Goldfish Actor Kalki Koechlin Reflects On Her Legacy As An Actor

Sharanya Kumar

How do you think becoming a mother has informed your acting sensibilities?

I think being a mother at that early stage is like being a full-time caregiver. So the caregiving aspect of the film(Goldfish) was more obvious to me because I was going through it with my daughter. 

What did you feel when you first read the script for Goldfish?

I think one of the big things I felt was how you can have these moments of utter, baffling joy or laughter in the middle of something really serious. Or the other way around — you can have a perfectly nice day in the middle of which you just start crying.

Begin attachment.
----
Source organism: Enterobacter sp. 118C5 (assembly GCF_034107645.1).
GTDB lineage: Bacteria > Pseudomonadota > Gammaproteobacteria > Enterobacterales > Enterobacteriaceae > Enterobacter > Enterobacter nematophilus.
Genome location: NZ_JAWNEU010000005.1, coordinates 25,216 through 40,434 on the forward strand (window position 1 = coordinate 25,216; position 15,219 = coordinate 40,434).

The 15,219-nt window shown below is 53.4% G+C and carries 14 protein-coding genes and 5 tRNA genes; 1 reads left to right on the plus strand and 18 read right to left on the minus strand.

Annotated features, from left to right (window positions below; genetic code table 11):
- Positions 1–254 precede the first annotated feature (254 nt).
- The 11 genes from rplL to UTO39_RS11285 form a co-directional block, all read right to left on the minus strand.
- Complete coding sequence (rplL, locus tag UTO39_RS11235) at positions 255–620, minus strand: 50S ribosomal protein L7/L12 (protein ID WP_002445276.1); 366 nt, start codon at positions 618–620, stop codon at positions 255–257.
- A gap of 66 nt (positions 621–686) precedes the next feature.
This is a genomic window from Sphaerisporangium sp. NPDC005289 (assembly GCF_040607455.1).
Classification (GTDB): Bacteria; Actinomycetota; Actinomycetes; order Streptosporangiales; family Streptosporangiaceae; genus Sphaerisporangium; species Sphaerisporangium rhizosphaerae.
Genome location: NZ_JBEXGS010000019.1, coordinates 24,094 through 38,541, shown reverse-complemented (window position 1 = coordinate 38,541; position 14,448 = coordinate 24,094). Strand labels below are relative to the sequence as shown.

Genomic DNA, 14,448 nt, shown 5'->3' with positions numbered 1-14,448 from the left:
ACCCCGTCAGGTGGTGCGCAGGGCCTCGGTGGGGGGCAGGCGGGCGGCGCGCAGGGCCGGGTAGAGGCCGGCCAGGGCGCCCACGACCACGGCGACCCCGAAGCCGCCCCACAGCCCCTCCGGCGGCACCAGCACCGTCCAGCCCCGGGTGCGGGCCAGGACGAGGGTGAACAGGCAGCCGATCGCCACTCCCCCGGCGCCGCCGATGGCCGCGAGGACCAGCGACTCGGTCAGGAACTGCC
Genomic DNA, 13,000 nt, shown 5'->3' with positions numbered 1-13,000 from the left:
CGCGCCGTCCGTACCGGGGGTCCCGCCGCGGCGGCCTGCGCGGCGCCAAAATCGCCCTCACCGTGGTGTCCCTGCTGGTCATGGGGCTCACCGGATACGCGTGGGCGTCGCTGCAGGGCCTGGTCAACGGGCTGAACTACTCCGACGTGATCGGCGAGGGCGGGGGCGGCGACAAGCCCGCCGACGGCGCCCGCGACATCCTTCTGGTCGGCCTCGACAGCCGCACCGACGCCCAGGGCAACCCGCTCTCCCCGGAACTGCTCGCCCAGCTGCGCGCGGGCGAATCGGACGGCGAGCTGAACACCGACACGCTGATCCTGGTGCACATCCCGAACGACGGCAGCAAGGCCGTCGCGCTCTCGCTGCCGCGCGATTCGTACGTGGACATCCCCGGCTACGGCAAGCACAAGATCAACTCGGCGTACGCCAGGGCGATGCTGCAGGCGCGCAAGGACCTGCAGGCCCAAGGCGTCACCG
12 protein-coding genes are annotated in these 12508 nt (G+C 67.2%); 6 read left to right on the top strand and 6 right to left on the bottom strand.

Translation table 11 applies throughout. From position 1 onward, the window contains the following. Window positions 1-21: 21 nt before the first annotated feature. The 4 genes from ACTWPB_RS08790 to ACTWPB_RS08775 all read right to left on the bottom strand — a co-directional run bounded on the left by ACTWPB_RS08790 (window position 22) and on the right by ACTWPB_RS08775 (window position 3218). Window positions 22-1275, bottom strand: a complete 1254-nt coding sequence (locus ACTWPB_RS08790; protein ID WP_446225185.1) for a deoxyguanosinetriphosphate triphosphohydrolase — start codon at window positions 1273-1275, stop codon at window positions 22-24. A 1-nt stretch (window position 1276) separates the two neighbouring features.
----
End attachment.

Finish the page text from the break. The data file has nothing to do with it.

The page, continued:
Where do you see Anamika and Sadhana’s relationship after that lovely final frame?

It’s a hard one. I don’t think Anamika’s got it sorted at all. She’s said no to her job, she’s stayed back with her mother. It’s an emotional decision, one made in the moment, And Sadhana herself needs to come to the realisation that she needs help.

How do you wish to be remembered decades down the line?

Never think that what you do as an artist is too small. As for how I want to be remembered, I don’t know. Relevant? If you’re remembered, you’re relevant. And that’s enough.

What are some fun moments you can recall from set?

At one stage, there was a scene — which is now cut out of the film — it was a dream in which we see a dead goldfish, like a real, dead goldfish. And we were like, “Where do we get a dead goldfish?”